For the second year in row it seems the Wren football team hit the jackpot in the transfer lottery.
First, standout nose tackle D.J. Jones came to Piedmont from Carolina Academy last year to play an All-American-caliber senior season. And, now, Hurricanes coach Jeff Tate confirmed Abbeville standout quarterback Kelly Bryant, who is a target of plenty of major Division I programs, will play out the final two years of his prep career in Wren’s spread attack.
Tate received the rising junior’s paperwork Monday that states Bryant will live with his legal guardian in the Wren school district, which could allow Bryant to play right away rather than sit out a season. With the South Carolina High School League office closed this week, Tate will send in the necessary documents Monday.
Tate admitted he didn’t know too much about Bryant, who has offers from Clemson, South Carolina, North Carolina State and Georgia Tech among other schools, other than catching Abbeville highlights on the 11 p.m. Friday newscasts.
Bryant led the Panthers to the second of their back-to-back Class A state titles in 2011 and took them to the Class 2A, Division II title game last season.
“Some of our guys already knew him from training areas and from seeing him at some of the combines and stuff,” Tate said. “Jacob Clary, who is our starting quarterback, said he is a first-rate guy. He said he is some kind of athlete and an even better person. When you hear your senior quarterback make that statement about a guy that plays the same position he does that says a lot about him.”
At Wren, Bryant has the opportunity to be a part of a prolific spread passing attack as opposed to Abbeville’s vaunted A-Bone run-heavy system. Having the chance to showcase his arm may allow him to get a few looks from schools as a quarterback rather than living with the “athlete” tag most interested programs have placed upon him.
Tate has lost players and gained players as a result of transfers over the years, but, as of late, he seems to be on a roll.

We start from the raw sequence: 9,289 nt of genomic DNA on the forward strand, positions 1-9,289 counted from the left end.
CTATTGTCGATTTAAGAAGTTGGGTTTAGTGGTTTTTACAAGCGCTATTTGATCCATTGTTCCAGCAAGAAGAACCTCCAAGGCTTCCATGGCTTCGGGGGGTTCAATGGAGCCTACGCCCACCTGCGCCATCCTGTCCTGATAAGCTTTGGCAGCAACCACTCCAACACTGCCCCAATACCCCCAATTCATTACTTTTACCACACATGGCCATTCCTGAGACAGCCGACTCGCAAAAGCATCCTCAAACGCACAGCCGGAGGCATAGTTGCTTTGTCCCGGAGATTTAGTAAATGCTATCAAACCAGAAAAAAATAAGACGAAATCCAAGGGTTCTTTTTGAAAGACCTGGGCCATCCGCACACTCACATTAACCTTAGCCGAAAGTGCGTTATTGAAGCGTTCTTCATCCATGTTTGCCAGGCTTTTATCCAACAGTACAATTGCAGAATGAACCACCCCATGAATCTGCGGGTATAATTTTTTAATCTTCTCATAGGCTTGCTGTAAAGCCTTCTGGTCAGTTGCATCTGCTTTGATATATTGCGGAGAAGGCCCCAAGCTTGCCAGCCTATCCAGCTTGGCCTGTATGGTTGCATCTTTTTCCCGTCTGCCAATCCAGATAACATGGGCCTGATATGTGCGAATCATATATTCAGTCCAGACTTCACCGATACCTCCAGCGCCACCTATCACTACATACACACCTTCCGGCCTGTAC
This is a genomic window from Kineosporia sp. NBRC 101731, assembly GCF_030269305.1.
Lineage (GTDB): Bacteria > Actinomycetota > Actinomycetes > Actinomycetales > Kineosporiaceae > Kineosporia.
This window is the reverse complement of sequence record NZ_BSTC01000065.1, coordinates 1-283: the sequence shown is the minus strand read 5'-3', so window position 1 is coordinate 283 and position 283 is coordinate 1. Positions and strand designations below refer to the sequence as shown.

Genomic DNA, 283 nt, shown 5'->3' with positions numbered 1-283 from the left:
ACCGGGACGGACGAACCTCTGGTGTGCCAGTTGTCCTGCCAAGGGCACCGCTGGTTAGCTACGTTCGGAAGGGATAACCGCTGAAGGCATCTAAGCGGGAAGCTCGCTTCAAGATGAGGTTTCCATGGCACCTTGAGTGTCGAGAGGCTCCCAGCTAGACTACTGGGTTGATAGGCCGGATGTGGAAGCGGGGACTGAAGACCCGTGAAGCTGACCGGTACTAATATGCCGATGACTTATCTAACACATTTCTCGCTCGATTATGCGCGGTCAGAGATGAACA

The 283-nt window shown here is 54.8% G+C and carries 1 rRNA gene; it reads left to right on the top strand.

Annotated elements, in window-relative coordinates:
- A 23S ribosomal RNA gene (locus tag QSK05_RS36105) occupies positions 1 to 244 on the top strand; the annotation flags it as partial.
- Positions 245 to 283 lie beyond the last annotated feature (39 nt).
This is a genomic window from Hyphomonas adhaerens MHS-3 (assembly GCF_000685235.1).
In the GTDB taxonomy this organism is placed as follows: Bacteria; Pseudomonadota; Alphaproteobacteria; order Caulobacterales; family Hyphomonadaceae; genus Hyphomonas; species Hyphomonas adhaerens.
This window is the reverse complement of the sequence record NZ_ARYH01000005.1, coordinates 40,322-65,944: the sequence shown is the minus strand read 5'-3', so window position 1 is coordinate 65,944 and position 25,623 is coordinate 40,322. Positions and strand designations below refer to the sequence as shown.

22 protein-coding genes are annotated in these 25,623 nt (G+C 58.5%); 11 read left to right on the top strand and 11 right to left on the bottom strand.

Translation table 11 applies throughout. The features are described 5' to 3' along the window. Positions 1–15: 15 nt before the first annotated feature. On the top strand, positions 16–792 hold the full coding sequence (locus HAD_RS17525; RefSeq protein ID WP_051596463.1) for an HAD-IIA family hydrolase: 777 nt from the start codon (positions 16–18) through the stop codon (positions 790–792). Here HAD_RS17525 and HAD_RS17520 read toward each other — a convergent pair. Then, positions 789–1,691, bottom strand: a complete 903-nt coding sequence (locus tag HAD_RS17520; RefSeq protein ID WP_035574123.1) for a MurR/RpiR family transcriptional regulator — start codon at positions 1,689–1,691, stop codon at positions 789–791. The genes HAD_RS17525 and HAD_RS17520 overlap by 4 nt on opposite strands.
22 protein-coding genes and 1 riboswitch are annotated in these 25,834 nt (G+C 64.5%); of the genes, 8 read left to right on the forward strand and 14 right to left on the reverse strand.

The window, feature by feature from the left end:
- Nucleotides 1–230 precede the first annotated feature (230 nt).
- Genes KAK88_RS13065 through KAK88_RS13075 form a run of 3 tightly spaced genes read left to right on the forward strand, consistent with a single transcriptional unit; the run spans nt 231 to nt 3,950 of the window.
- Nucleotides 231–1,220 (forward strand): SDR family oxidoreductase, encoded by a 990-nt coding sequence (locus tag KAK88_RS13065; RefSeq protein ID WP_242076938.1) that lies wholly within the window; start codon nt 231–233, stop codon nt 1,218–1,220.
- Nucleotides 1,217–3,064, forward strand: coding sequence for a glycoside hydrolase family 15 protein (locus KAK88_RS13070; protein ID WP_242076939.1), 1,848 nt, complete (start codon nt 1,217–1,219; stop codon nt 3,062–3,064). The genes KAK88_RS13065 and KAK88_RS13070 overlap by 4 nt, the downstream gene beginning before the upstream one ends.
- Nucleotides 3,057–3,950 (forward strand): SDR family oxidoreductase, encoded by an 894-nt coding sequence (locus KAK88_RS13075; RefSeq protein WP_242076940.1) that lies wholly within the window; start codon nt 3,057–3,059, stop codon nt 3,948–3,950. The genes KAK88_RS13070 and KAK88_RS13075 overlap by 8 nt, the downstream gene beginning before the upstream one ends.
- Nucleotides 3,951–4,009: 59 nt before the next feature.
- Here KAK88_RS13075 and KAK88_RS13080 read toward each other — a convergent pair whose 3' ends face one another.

“If I was in (Abbeville’s) shoes I would feel pretty devastated to lose a character kid like this with the type of athlete he is. I can only imagine how they feel,” Tate said. “For me, I’m elated to have an athlete enrolled in our school district who, first of all, is a quality kid. Secondly, who wants to be involved in our program.”
Despite missing the first four games of last season with an AC joint sprain, Bryant rushed for 587 yards and six touchdowns and passed for 342 yards.
With a year already under his belt, Clary may have the inside track as the starting signal caller. Last season he threw for 2,291 yards and 18 touchdowns against 14 interceptions during Wren’s 8-3 2012 campaign where it finished second in Region 1-3A and lost to Class 3A runner-up Union County in the first round of the state playoffs.
Wren lost running back Levi Bufford and the majority of its experienced receiving core last season to graduation, making the Bryant pickup even more significant. Despite it being early in the process, Tate hinted both Clary and Bryant could be on the field at the same time.
“You’ve got one football and you’ve got to make people wonder where it’s going to be and what you’re going to do with it,” Tate said.
“I don’t think it’s going to be difficult to get those guys on the field. It’s our job to get the best athletes the ball whether it’s running, catching or throwing. That’s really what offense is about, getting the right matchups and getting guys in a position where they have a chance to be successful. We’ll see as time goes by.”
The Hurricanes could gain some clarity in its four remaining 7-on-7 passing camps at Newberry, Wake Forest, Wren and the University of North Carolina over the next month before fall camp begins Aug. 2.